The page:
Megaliths as court and thing sites

It is well recorded for many sites in Europe that ancient burial mounds and megaliths were used as legal court sites in historic periods (Ohlhaver 1937: 246-254; Ellis Davidson 1950: 175; Meier 1950; Schirnig 1979: 8). A place of the past was seen as very appropriate for deciding about the future (Goeßler 1938: 39):

"Vergangenheit, Gegenwart und Zukunft des Volkes treten miteinander in Verbindung, wenn an dem Platz, wo der Ahn auf ererbtem Besitze und in die mystischen Urkräfte der Erde eingebettet liegt, die Sippe zu Beratung und Verehrung zusammenkommt und so erst recht Tote und Lebende die wahre und ewige Sippengemeinschaft bilden."

"The past, present and future of a people meet, when in the same place where the ancestor lies on inherited property, buried into the mystical powers of the earth, the clan assembles for consultation and worship; the dead and the living in this way form the true and eternal community of the clan." (my translation)

The use of ancient burial mounds as 'Things', where court was held, law dispensed and all public affairs were decided, is especially well documented in early medieval Scandinavia and may go back even to prehistoric times (Wildte 1926, 1928; Neergard 1902). Many old Nordic sagas and poems allude to the custom of sitting on a 'howe' as expression of the power of the king. This custom was certainly connected with a legitimating effect of sitting on the elevated, sacred grave of a former ruler; a place, which is likely to have been surrounded not only with an assembled audience, but also with a special aura (Lehmann 1910; Ellis 1943: 105-111).

In Sweden, the term 'domarringar' for stone-circles still refers to their old function as judicial sites (Wildte 1926: 213-217; Becker 1939: 129; Sahlström 1942: 134; Ohlhaver 1937: 247). 'Tynwald Hill' on the Isle of Man is an old Viking thing site where laws were made; it is still today the place where every year on July 5th the Manx government proclaims the new laws (Kniveton 1994: 2f.).

In Mecklenburg-Vorpommern, court sites at ancient monuments are recorded for an unspecified location near the centre of Rügen (Borlase 1897, after Meier 1950: 3; Bergen?) and for the stone circles from the pre-Roman Iron Age in Lenzen (Lähnwitz), Kreis Sternberg and in Klopzow, Kreis Neustrelitz (Becker 1939: 128f.; Meier 1950: 5).

John Meier argued that the function of ancient burial mounds as cult and court sites remained the same from prehistory until well into the Medieval age. For Meier (1950: 1), there was a continuous folk tradition of cultic and legal activities at ancient burials, which were surrounded by a circular borderline (Bannkreis). This circle defined symbolically, and protected, a consecrated space, from which special energies emanate, and was, due to its links to the ancestors, of special cosmological significance (cf. Wildte 1928):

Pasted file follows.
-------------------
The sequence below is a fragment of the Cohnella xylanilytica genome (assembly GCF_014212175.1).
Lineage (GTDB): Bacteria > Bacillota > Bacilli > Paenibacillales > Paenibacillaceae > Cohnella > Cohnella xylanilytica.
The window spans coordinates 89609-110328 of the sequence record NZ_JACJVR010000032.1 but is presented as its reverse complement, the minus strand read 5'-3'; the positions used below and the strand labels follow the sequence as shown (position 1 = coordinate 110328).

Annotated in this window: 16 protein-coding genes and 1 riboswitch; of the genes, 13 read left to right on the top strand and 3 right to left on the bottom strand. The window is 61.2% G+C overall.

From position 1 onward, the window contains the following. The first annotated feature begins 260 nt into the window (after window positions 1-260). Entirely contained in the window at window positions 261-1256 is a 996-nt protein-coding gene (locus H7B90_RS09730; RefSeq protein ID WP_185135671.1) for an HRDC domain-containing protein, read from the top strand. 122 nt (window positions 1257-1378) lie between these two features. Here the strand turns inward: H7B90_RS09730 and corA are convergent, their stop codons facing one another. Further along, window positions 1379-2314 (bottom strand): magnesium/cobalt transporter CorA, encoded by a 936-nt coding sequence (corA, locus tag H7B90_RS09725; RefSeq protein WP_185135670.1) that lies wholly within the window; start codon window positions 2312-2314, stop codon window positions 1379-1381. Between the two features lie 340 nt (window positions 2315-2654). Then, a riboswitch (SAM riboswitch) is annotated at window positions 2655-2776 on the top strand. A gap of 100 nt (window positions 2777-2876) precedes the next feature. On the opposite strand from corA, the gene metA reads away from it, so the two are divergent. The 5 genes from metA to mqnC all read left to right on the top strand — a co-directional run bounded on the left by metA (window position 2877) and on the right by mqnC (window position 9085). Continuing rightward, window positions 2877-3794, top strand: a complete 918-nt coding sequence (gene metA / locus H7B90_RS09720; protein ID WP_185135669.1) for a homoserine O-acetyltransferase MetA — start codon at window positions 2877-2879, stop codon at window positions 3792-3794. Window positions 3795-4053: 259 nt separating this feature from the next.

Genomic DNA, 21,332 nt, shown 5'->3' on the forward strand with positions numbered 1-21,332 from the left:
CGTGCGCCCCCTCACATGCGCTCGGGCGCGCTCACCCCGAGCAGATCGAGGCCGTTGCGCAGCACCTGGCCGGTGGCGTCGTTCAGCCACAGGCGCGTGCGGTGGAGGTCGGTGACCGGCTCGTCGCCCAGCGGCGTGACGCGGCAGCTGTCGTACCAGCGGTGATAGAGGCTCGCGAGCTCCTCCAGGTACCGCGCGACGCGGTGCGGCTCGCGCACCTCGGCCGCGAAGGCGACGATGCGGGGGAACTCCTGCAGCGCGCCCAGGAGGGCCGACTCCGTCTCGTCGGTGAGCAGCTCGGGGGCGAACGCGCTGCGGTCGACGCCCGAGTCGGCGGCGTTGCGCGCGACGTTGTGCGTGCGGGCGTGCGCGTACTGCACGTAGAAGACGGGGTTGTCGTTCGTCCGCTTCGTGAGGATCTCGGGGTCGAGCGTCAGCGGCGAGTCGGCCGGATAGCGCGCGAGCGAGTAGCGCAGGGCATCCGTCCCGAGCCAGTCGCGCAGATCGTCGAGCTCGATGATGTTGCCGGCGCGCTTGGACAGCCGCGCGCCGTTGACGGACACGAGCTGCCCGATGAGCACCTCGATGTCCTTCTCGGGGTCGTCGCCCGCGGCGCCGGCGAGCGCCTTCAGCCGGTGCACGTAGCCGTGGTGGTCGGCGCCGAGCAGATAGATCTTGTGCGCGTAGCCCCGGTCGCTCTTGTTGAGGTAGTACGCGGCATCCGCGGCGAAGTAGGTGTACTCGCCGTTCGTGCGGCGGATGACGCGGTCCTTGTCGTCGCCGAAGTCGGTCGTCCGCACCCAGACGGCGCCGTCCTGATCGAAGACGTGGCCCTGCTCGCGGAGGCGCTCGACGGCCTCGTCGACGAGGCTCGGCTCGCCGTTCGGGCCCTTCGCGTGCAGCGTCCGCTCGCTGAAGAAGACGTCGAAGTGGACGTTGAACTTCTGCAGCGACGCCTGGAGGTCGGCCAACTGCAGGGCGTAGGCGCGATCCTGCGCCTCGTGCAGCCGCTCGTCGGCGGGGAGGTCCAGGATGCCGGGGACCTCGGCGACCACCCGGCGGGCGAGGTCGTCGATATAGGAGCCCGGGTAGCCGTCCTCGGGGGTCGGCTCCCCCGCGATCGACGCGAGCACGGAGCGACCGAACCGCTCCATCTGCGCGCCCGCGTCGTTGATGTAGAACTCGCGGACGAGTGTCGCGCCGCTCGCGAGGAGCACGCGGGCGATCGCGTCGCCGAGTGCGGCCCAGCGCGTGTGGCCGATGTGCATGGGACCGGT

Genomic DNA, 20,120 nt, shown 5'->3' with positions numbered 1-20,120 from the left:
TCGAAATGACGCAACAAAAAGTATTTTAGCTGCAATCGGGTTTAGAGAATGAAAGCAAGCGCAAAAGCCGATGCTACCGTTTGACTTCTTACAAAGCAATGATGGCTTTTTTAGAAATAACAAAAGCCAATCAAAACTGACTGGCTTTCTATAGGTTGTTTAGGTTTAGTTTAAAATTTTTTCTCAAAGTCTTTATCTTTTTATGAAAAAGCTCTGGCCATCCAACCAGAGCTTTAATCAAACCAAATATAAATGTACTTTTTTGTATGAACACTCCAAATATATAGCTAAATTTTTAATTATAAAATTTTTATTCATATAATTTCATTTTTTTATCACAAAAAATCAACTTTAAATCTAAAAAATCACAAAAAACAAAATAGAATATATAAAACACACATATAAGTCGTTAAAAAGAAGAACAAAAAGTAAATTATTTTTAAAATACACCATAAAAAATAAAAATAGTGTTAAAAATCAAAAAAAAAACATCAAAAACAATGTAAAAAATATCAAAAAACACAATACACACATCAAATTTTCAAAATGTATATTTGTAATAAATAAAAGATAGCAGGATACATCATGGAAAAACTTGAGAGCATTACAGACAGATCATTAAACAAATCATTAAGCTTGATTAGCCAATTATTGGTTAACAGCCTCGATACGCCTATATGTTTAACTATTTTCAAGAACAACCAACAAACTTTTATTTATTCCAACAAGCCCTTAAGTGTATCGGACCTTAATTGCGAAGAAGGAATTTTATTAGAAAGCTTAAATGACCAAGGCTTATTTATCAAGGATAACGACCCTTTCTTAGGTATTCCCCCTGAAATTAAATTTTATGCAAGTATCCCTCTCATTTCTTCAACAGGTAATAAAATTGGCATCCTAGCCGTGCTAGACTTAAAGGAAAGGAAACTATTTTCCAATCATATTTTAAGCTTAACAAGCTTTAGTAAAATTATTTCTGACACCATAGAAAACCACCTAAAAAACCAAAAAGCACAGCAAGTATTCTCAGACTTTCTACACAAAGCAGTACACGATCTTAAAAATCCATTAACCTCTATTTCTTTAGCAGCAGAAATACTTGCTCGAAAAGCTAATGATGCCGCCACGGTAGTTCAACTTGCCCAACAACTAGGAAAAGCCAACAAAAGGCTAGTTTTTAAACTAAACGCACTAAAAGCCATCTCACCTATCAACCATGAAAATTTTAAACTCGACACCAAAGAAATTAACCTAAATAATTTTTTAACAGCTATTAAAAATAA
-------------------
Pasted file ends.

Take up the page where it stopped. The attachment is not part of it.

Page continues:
"Die tragende Idee beim vorgeschichtlichen Grabe bleibt von der Steinzeit her bis in das frühe Mittelalter und die folgenden Jahrhunderte unverändert: das Ahnengrab mit seinem Heil- und Machtschatz, meist geschützt vom Bannkreis heiliger Steine, aber über diese hinausstrahlend und Kraftströme entsendend auf die an ihm ihre Verehrung bezeugenden Nachkommen, ein Mittelpunkt von Kult und Recht, die im letzten Grunde ja auch ... identisch sind." (Meier 1950: 19; cf. Lehmann 1910: 14f.)

This link of judicial sites with the distant prehistoric past may also be reflected in the architecture and function of the Gorsedd Circles in Wales, which play a special role in initiation ceremonies of the Gorsedd of Bards.

In 1930s Germany, the National Socialists propagated a 'thing' movement, which made some references to the Germanic thing places. These new thing festivals were meant to be associated with the (Germanic) past and were often located in the open landscape, directly at or near a site of claimed special (pre-)historical significance. However, as community festivals for everyone, they encompassed many forms of cultural performances and there was nothing specifically judicial about them (Taylor 1974: 210–218; Stommer 1985). One such thing site can still be visited in Bergen, Kreis Rügen. Its ground plan was apparently inspired by the form of prehistoric long barrows, and like megaliths it included large erratics in its architecture (Stommer 1985: 206f.). Today, the site is used as an open-air theatre and nothing seems to remind the on-looker of its past (see image from 1996 above).


Becker, Julius (1939) Steintänze und Steinkreise. Mecklenburg 34, 123-133.

Ellis, Hilda Roderick (1943) The Road to Hel. A Study of the Conception of the Dead in Old Norse Literature. Cambridge: Cambrige University Press.

Ellis Davidson, Hilda R. (1950) The Hill of the Dragon. Anglo-Saxon Burial Mounds in Literature and Archaeology. Folk-lore 61, 169-185.

Goeßler, Peter (1938) Grabhügel und Dingplatz. In: Festgabe für Karl Bohnenberger. Beiträge zur Geschichte, Literatur und Sprachkunde vornehmlich Württembergs, pp. 15-39. Tübingen: Mohr.

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Ohlhaver, Horst (1937) Großsteingräber und Grabhügel in Glauben und Brauch. Mannus 29, 192-255.

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Schirnig, Heinz (1979) Einführung. In: H.Schirnig (ed.) Großsteingräber in Niedersachsen, pp. 1-26. Hildesheim: Lax.

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Taylor, Robert R. (1974) The Word in Stone. The Role of Architecture in the National Socialist Ideology. Berkeley etc.: University of California Press.

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Wildte, Fridolf (1928) Scandinavian Thing-steads. Antiquity 2, 328-336.

© Cornelius Holtorf